By: Mark Diaz
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Common Texas Criminal Defense Questions
Will I go to jail for a drug crime?
There are a lot of factors that go into this. That’s going to depend on the amount of drugs that were found, it’s going to depend on the drug, whether you were selling, manufacturing, or possessing, and what you were accused of. It will also depend on your criminal history, if this is the first offense, then obviously that’s going to change the nature of the proceedings.
For the first offense, it is likely that you’re going to get probation. Keep in mind that if you’re on probation, you can still go to jail if you violate that probation. So taking all of that into account, it just depends. That makes it all the more important to get a good attorney who knows what they’re doing.
One thing that is clear with drug cases, they can be very technical, and they often come down to the Fourth Amendment search and seizure analysis. It takes somebody who understands that and knows how to navigate that in order to do their best to keep you out of jail.
What is the difference between a state and a federal crime?
Sometimes, the difference is just who charged the offense. Sometimes it can be whether or not something traveled in interstate commerce. For instance, last week we talked about firearms and felons in possession. The way the federal government gets jurisdiction is, here in Texas, there are no true gun manufacturers. So whatever gun you’re caught with would have traveled in interstate commerce, which gives the federal government authority.
Drug crimes can be charged the same way if the drugs involved come from up from the valley, crossing the border from Mexico, up the valley, and then come through hubs like Houston and go further up north into the United States. So that those are larger drug conspiracies. They typically are charged as federal crimes because the drugs have been traveling in interstate commerce. Sometimes it can be as simple as where a crime is committed.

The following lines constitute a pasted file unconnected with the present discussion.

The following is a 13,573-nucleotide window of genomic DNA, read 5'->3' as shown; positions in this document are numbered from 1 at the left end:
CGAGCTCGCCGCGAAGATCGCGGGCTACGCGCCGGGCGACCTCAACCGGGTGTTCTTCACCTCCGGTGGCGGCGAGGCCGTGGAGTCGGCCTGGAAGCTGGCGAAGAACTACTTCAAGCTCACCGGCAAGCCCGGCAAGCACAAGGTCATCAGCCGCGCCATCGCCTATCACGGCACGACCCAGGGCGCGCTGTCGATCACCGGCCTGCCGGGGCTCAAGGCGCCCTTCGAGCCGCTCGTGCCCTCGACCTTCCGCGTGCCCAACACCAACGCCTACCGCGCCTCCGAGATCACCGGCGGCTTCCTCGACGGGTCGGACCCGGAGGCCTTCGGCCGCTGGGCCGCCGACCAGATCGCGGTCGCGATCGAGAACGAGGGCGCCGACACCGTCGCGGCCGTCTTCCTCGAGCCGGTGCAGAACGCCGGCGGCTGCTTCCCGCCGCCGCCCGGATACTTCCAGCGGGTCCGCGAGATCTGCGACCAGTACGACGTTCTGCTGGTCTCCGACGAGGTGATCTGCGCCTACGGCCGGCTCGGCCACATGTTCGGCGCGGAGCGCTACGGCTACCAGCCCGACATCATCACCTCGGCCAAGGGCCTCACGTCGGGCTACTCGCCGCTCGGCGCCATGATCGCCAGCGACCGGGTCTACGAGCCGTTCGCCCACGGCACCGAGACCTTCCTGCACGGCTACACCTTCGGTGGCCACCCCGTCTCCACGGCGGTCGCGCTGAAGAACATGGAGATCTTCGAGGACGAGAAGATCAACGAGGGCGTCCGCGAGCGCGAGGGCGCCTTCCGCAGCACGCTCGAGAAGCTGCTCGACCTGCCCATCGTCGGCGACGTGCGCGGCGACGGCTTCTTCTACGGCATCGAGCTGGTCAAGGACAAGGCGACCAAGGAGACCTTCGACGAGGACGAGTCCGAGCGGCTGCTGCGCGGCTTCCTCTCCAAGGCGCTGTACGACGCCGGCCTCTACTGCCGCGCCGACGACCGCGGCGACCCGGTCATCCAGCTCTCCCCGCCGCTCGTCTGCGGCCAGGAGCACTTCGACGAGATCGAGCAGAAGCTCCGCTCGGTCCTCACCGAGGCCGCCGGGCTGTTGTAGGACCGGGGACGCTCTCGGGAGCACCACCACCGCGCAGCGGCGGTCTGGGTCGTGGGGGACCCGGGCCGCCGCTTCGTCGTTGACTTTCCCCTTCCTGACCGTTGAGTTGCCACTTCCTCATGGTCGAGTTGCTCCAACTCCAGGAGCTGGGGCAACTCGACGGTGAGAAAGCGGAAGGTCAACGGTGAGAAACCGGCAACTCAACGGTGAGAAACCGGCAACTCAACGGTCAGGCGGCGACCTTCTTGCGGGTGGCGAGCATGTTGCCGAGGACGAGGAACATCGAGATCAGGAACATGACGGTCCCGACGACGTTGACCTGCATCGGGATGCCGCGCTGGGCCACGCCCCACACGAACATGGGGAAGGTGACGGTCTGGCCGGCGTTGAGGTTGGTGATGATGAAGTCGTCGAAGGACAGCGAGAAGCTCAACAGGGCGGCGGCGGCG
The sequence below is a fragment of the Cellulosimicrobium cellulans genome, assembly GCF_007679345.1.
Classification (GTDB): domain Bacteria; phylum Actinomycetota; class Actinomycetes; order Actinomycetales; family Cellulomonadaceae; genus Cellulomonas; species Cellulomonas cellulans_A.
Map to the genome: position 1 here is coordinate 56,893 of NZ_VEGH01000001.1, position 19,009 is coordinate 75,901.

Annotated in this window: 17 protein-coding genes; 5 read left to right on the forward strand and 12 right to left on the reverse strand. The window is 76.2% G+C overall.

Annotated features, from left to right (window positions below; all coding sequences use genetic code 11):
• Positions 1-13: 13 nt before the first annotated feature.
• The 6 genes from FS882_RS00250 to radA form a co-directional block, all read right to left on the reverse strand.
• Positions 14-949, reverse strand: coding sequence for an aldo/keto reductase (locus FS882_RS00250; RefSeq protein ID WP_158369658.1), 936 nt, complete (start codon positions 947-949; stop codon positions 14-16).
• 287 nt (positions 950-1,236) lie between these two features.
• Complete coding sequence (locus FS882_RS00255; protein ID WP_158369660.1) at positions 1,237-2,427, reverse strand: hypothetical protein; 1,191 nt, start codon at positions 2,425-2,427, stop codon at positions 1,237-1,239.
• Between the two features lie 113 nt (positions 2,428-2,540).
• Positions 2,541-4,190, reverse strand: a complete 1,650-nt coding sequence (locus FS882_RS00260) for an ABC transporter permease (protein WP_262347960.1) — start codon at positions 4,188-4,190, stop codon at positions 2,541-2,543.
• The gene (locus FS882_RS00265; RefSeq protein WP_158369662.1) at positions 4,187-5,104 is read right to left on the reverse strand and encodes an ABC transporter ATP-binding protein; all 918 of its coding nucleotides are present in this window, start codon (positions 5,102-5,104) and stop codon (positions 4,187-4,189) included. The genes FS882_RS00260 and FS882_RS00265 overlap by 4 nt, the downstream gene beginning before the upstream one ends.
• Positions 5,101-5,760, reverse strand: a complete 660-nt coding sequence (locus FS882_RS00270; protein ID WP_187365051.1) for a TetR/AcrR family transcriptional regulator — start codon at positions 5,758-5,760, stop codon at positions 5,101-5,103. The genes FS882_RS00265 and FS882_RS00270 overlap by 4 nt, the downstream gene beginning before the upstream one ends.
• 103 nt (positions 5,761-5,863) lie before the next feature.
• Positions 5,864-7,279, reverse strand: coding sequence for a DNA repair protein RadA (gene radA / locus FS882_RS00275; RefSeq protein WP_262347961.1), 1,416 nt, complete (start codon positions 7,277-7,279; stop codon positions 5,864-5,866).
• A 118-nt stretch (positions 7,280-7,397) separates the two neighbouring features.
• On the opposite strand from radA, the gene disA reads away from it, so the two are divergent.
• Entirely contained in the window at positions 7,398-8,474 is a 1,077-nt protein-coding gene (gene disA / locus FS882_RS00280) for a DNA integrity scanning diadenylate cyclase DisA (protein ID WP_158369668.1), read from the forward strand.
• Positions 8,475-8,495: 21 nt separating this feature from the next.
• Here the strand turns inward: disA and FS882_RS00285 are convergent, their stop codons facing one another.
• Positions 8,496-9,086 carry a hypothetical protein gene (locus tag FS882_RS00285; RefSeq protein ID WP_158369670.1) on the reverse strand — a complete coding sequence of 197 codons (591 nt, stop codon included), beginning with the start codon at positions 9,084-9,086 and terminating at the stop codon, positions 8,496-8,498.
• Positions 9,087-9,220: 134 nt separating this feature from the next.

In other words, there are some federal lands that are designated as parks. If you commit an offense within those boundaries, you’ll be charged in federal court. I’ve worked a case that would amount to a class C misdemeanor but was charged in federal court because they were on federal lands.
What are the types of drug charges?
I think that the best way to break down drug charges is going to be; are you accused of possessing them, selling, manufacturing, or delivering? Obviously, the law is going to penalize one of the two categories a little bit harsher. So if you think of drug offenses within those two categories, then you have to break it down just a little bit further.
What is the substance that you’re charged with, and how much are you charged with possessing or selling? All of these factors, go into this analysis and determine what offense you may or may not be charged with. So, for example, possessing under two ounces of marijuana is a misdemeanor. If you’ve got any amount of methamphetamine, then you’re automatically at the felony level. So there’s a lot of different types of charges that you could potentially catch. All of these factors go into what charges you get.
How strict are Texas gun laws, and what are the penalties for gun crimes?
Before I could answer I would have to know, compared to what? They’re not strict, in a broad sense of the term. In Texas, you don’t have to have a concealed permit, or a license to carry to have a gun in your vehicle, as long as it’s concealed. So, to me, that’s not very strict.
As for the penalties for gun crimes, it kind of depends on what charges, if it’s unlawfully carrying a weapon, it’s just a misdemeanor. Unlawfully carrying would be when you do have a gun in your car, but you do not have a license to carry, and you have the gun visible. That would be an unlawful carry charge, and it would be a misdemeanor.
Most of the time, it can only be a felony if either you’re a felon in possession, or the weapon is used in the commission of another crime. You can commit a robbery, and if you use a gun, then it’s called aggravated robbery.